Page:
FIG. 59B is a block diagram of a power supply module in an LED tube lamp according to an embodiment of the present invention. Compared to that shown in FIG. 59A, two ballast-compatible circuits 1540 are changed to be coupled respectively between the pin 503 and the rectifying output terminal 512 and between the pin 504 and the rectifying output terminal 512. Similarly, two ballast-compatible circuits 1540 are initially in conducting states, and then changed to cutoff states after an objective delay. Thereby, the lamp driving circuit 505 drives the LED lamp to emit light after the lamp driving circuit 505 has activated.

It is worth noting that the arrangement of the two ballast-compatible circuits 1540 may be changed to be coupled between the pin 501 and the rectifying terminal 511 and between the pin 502 and the rectifying terminal 511, or between the pin 501 and the rectifying terminal 512 and between the pin 502 and the rectifying terminal 512, for having the lamp driving circuit 505 drive the LED lamp to emit light after being activated.

FIG. 59C is a block diagram of a power supply module in an LED tube lamp according to an embodiment of the present invention. Compared to that shown in FIGS. 59A and 59B, the rectifying circuit 810 shown in FIG. 50C replaces the rectifying circuit 540, and the rectifying unit 815 of the rectifying circuit 810 is coupled to the pins 503 and 504 and the terminal adapter circuit 541 thereof is coupled to the rectifying output terminals 511 and 512. The arrangement of the two ballast-compatible circuits 1540 is also changed to be coupled respectively between the pin 501 and the half-wave node 819 and between the pin 502 and the half-wave node 819.

In an initial stage upon activation of the lamp driving circuit 505, two ballast-compatible circuits 1540 are initially in conducting states. At this moment, the AC driving signal is transmitted through the pin 501, the corresponding ballast-compatible circuit 1540, the half-wave node 819 and the rectifying unit 815, or the pin 502, the corresponding ballast-compatible circuit 1540, the half-wave node 819 and the rectifying unit 815 of the LED lamp, and the terminal adapter circuit 541, the filtering circuit 520 and the LED lighting module 530 of the LED lamp are bypassed. Thereby, the LED lamp presents almost no load and does not affect the quality factor of the lamp driving circuit 505 at the beginning, and so the lamp driving circuit can be activated successfully. The two ballast-compatible circuits 1540 are cut off after a time period while the lamp driving circuit 505 has been activated successfully. After that, the lamp driving circuit 505 has a sufficient drive capability for driving the LED lamp to emit light.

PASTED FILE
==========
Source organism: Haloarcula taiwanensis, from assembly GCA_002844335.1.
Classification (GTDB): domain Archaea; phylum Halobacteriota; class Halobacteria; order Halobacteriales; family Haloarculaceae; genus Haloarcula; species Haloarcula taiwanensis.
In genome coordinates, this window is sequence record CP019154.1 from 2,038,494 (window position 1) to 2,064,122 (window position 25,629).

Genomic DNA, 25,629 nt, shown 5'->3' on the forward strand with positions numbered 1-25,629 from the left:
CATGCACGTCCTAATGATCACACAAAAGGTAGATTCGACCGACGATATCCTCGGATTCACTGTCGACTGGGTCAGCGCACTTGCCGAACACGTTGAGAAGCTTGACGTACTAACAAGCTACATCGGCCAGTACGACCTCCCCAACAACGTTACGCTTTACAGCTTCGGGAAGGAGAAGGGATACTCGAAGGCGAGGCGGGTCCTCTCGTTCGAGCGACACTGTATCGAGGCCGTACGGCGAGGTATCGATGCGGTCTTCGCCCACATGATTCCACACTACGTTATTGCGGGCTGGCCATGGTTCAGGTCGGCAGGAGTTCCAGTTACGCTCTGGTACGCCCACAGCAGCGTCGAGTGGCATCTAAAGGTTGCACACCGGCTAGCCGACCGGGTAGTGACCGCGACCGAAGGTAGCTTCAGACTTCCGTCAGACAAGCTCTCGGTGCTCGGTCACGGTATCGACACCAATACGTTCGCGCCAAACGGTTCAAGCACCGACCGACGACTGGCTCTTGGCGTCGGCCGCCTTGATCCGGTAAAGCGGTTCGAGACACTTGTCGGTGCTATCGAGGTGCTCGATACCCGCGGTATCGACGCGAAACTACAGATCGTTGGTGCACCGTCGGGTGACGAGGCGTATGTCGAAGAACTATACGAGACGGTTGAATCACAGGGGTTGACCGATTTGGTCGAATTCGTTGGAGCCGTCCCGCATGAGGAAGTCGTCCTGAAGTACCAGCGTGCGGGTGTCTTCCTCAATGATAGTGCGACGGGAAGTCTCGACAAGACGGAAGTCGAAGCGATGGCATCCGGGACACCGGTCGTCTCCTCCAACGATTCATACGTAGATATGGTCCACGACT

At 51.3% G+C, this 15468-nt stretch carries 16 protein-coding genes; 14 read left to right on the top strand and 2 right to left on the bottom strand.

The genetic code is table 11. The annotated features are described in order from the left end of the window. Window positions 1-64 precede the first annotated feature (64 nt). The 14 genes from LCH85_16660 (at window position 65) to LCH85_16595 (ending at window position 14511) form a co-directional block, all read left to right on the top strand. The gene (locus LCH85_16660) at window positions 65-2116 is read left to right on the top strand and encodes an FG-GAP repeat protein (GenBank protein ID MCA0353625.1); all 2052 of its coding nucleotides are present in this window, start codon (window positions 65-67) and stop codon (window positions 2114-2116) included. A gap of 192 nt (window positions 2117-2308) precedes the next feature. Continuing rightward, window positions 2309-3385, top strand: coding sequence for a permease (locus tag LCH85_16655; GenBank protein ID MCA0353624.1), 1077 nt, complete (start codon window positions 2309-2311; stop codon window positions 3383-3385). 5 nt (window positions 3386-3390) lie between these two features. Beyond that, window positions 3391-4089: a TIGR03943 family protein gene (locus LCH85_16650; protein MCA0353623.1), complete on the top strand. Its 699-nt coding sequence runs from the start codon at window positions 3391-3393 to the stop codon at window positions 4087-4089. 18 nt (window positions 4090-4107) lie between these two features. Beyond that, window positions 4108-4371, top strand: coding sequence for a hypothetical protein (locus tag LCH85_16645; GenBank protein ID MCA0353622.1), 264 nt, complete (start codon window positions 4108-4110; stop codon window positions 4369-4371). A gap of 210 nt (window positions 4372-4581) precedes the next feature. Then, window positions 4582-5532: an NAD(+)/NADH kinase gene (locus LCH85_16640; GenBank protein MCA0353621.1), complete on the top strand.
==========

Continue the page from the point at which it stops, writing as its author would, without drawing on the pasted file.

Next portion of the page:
It is worth noting that the rectifying circuit 810 shown in FIG. 50C may replace the rectifying circuit 510 of the present embodiment shown in FIG. 59C. Wherein, the rectifying unit 815 of the rectifying circuit 810 is coupled to the pins 501 and 502 and the terminal adapter circuit 541 thereof is coupled to the rectifying output terminals 511 and 512. The arrangement of the two ballast-compatible circuits 1540 is also changed to be coupled respectively between the pin 503 and the half-wave node 819 and between the pin 504 and the half-wave node 819. Accordingly, the ballast-compatible circuit 1540 can still make the lamp driving circuit 505 drive the LED lamp to emit light after being activated.

FIG. 59D is a schematic diagram of a ballast-compatible circuit according to an embodiment of the present invention, which is applicable to the embodiments shown in FIGS. 59A and 59C and the described modification thereof.

A ballast-compatible circuit 1640 comprises multiple resistors 1643, 1645, 1648 and 1650, two capacitors 1644 and 1649, two diodes 1647 and 1652, two bipolar junction transistors (BJT) 1646 and 1651, a ballast-compatible circuit terminal 1641 and a ballast-compatible circuit terminal 1642. One end of the resistor 1645 is coupled to the ballast-compatible circuit terminal 1641, and the other end is coupled to an emitter of the BJT 1646. A collector of the BJT 1646 is coupled to a positive end of the diode 1647, and a negative end thereof is coupled to the ballast-compatible circuit terminal 1642. The resistor 1643 and the capacitor 1644 are connected in series with each other and coupled between the emitter and the collector of the BJT 1646, and the connection node of the resistor 1643 and the capacitor 1644 is coupled to a base of the BJT 1646. One end of the resistor 1650 is coupled to the ballast-compatible circuit terminal 1642, and the other end is coupled to an emitter of the BJT 1651. A collector of the BJT 1651 is coupled to a positive end of the diode 1652, and a negative end thereof is coupled to the ballast-compatible circuit terminal 1641. The resistor 1648 and the capacitor 1649 are connected in series with each other and coupled between the emitter and the collector of the BJT 1651, and the connection node of the resistor 1648 and the capacitor 1649 is coupled to a base of the BJT 1651.